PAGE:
1

If you want to say:

He works for a radio station that is the most popular in his country

Popular here does not necessarily mean "well-liked", but rather that it has the highest listenership numbers.

How can you convey this message succinctly, without using the word popular?

  • You can rephrase the sentence and remove the relative clause entirely. "He works for the most listened to radio station in his country". (I copy Wikipedia style. – user178049 Apr 19 '17 at 13:19
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He works for the highest-rated radio station in his country.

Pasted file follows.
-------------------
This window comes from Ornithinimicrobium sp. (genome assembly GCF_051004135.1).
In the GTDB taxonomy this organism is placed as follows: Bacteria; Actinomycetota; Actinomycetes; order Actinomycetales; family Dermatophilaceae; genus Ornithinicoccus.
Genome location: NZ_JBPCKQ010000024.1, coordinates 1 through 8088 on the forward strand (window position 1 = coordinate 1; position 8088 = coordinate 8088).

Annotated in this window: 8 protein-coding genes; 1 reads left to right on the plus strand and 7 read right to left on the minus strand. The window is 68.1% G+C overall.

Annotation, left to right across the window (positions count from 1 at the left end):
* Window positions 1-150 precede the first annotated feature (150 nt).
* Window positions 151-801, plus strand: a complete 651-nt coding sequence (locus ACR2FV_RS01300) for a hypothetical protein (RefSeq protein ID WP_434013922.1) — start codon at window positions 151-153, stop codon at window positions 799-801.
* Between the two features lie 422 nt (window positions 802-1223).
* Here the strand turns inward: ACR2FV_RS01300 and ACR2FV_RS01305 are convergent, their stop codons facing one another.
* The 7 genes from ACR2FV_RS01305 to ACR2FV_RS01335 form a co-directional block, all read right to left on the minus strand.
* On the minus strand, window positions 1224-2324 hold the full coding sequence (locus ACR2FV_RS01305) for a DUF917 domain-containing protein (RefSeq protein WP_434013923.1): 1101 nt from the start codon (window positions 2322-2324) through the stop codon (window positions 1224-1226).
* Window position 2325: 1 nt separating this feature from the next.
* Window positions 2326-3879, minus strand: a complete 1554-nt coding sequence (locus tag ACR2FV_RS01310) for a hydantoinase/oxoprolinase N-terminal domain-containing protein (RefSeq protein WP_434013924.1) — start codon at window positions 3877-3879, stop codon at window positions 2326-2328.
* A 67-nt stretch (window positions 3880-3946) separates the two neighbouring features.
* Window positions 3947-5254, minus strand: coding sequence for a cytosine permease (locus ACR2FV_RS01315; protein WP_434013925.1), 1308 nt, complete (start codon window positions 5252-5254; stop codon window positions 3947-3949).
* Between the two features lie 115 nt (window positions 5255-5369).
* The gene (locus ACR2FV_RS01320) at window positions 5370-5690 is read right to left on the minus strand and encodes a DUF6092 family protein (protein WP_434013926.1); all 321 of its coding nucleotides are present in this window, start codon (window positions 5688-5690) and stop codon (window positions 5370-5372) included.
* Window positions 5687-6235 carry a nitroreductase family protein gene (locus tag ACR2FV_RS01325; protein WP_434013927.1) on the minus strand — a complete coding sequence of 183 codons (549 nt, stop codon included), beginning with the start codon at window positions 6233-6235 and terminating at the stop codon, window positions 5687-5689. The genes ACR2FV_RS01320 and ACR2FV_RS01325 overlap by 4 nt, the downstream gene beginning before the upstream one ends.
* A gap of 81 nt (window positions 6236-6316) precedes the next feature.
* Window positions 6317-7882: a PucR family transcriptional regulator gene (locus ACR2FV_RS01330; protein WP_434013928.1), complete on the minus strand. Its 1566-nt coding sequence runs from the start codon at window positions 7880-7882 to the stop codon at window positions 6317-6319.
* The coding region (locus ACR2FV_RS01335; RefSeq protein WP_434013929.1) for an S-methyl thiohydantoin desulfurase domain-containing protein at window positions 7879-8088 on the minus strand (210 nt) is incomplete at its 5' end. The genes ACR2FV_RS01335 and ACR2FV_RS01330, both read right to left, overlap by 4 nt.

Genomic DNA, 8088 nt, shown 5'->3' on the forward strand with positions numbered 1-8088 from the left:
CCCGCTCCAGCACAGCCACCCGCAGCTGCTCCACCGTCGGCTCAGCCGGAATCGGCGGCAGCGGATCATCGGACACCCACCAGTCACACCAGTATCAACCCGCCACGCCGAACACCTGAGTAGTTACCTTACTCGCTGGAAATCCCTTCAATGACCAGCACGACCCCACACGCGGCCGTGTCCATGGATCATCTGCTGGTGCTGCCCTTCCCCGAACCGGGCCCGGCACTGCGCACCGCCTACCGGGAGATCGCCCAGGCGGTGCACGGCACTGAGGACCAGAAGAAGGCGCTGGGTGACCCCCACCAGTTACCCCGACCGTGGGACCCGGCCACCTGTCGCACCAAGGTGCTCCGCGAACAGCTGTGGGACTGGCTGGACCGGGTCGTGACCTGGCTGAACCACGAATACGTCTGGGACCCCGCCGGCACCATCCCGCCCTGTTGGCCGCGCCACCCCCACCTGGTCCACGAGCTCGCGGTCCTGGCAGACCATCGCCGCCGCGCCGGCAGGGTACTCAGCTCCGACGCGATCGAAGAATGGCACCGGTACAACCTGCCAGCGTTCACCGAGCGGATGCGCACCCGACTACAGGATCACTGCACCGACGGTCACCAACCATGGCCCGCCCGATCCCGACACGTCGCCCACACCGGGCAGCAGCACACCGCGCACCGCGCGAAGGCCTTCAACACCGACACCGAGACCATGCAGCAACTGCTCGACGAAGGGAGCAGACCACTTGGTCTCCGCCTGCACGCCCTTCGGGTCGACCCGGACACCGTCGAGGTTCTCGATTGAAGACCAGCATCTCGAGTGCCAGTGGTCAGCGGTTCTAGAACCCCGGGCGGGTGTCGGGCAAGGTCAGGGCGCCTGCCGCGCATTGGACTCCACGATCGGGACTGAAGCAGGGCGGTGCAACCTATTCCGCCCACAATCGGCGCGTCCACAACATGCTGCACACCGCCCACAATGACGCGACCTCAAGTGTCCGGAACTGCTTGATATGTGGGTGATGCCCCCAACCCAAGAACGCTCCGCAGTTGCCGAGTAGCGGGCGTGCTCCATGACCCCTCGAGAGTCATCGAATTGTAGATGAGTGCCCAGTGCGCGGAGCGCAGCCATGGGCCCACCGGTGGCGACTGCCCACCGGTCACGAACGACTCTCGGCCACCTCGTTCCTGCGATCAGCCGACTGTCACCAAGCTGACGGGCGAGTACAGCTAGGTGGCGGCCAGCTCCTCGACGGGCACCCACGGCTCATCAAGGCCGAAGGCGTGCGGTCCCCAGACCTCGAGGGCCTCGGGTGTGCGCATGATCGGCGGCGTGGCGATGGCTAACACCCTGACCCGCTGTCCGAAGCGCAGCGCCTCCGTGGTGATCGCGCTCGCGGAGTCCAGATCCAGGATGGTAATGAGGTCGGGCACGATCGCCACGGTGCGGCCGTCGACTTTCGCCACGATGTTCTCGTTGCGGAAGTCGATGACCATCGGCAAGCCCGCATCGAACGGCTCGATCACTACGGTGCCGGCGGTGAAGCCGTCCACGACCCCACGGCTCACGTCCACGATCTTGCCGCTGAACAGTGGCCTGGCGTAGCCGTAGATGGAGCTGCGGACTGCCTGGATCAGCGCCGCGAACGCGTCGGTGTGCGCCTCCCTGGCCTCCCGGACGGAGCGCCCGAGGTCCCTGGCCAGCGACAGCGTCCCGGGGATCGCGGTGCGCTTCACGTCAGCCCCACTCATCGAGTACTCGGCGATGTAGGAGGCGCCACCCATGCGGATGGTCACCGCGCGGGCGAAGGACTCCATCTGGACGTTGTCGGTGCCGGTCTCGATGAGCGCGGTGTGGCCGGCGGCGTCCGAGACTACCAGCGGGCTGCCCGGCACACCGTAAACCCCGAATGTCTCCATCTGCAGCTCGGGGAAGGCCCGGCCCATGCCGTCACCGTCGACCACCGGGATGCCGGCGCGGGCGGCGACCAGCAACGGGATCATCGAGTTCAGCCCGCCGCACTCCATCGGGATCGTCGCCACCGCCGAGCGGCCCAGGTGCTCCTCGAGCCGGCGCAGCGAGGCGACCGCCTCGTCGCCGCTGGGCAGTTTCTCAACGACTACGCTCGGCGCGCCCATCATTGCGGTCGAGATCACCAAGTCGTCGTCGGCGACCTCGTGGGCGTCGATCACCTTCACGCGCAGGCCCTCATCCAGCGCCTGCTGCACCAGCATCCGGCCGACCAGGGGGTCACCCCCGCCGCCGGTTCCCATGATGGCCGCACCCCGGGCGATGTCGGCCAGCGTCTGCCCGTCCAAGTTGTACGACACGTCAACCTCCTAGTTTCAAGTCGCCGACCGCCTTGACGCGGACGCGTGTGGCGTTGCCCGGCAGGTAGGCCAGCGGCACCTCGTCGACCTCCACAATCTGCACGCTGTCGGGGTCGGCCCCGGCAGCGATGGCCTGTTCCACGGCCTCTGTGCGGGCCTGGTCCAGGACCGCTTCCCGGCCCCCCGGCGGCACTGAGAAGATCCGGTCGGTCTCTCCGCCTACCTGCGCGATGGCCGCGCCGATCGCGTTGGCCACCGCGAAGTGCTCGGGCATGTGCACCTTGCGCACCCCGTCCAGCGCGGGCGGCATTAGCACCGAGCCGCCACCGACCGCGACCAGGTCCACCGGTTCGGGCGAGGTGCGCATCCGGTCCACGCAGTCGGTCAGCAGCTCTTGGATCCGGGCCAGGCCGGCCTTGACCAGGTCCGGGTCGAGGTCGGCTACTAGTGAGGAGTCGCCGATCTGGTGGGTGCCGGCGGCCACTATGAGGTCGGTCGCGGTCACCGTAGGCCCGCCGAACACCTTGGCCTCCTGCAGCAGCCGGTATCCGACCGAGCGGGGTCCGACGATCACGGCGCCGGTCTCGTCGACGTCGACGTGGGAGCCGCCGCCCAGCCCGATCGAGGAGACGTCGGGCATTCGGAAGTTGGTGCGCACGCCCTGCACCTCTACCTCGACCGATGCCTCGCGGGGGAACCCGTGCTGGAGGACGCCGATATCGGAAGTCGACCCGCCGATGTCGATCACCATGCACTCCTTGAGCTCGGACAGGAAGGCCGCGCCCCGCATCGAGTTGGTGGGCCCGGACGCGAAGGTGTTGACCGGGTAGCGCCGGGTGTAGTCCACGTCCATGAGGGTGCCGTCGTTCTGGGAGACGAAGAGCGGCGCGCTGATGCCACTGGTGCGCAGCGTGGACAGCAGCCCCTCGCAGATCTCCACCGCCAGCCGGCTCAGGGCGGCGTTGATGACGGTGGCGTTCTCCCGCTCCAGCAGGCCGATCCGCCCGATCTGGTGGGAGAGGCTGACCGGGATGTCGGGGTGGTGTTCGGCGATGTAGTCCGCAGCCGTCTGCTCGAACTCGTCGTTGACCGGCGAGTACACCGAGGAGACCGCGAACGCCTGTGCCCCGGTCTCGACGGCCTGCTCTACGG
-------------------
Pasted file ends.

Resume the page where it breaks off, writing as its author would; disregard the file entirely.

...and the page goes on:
• That can also be interpreted as the radio station that has the highest user-ratings (reviews). – zerohedge Apr 19 '17 at 13:41
  • @zerohedge Well, I suppose it can, but if you google the quoted phrase "highest rated radio station" together with the word "Arbitron" you will find more than 4,000 hits using the phrase as I meant it. I could find no use of the phrase with the meaning you suggest. One might also substitute, "most listened to", I suppose, but in the context of radio and TV, the word, "ratings" is well understood to mean quantity of ears and eyes. – Tupelo Thistlehead Apr 20 '17 at 18:58
  • Another data point: The search, "highest rated" site:talkers.com, which confines the query to a trade journal on talk radio yields about a 1000 hits. – Tupelo Thistlehead Apr 20 '17 at 19:09

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